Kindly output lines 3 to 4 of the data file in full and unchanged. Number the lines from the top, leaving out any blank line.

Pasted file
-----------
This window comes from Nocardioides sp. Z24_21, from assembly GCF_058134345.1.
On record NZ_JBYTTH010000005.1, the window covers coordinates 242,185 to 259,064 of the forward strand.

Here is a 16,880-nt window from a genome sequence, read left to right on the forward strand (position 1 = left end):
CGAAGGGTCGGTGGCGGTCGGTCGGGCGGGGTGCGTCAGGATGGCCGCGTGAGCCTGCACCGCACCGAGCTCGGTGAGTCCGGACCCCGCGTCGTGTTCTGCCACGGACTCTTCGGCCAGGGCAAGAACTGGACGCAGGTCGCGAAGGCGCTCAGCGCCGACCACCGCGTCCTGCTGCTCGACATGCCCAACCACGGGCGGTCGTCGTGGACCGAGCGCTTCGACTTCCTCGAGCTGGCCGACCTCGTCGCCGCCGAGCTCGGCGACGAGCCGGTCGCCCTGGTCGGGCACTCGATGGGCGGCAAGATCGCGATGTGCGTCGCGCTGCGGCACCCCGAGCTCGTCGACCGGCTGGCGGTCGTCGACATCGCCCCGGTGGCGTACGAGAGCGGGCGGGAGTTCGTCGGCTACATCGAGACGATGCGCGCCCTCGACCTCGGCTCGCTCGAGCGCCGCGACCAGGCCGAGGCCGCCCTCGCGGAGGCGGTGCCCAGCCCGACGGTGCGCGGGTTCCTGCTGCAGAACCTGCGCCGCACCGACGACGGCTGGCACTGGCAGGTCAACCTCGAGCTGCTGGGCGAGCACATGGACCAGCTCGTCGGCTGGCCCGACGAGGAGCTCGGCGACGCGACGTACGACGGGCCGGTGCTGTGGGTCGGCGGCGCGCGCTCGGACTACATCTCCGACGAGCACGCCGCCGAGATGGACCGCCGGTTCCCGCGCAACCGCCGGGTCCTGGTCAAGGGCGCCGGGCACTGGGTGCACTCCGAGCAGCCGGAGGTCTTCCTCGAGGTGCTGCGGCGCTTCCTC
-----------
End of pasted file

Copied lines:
Here is a 16,880-nt window from a genome sequence, read left to right on the forward strand (position 1 = left end):
CGAAGGGTCGGTGGCGGTCGGTCGGGCGGGGTGCGTCAGGATGGCCGCGTGAGCCTGCACCGCACCGAGCTCGGTGAGTCCGGACCCCGCGTCGTGTTCTGCCACGGACTCTTCGGCCAGGGCAAGAACTGGACGCAGGTCGCGAAGGCGCTCAGCGCCGACCACCGCGTCCTGCTGCTCGACATGCCCAACCACGGGCGGTCGTCGTGGACCGAGCGCTTCGACTTCCTCGAGCTGGCCGACCTCGTCGCCGCCGAGCTCGGCGACGAGCCGGTCGCCCTGGTCGGGCACTCGATGGGCGGCAAGATCGCGATGTGCGTCGCGCTGCGGCACCCCGAGCTCGTCGACCGGCTGGCGGTCGTCGACATCGCCCCGGTGGCGTACGAGAGCGGGCGGGAGTTCGTCGGCTACATCGAGACGATGCGCGCCCTCGACCTCGGCTCGCTCGAGCGCCGCGACCAGGCCGAGGCCGCCCTCGCGGAGGCGGTGCCCAGCCCGACGGTGCGCGGGTTCCTGCTGCAGAACCTGCGCCGCACCGACGACGGCTGGCACTGGCAGGTCAACCTCGAGCTGCTGGGCGAGCACATGGACCAGCTCGTCGGCTGGCCCGACGAGGAGCTCGGCGACGCGACGTACGACGGGCCGGTGCTGTGGGTCGGCGGCGCGCGCTCGGACTACATCTCCGACGAGCACGCCGCCGAGATGGACCGCCGGTTCCCGCGCAACCGCCGGGTCCTGGTCAAGGGCGCCGGGCACTGGGTGCACTCCGAGCAGCCGGAGGTCTTCCTCGAGGTGCTGCGGCGCTTCCTC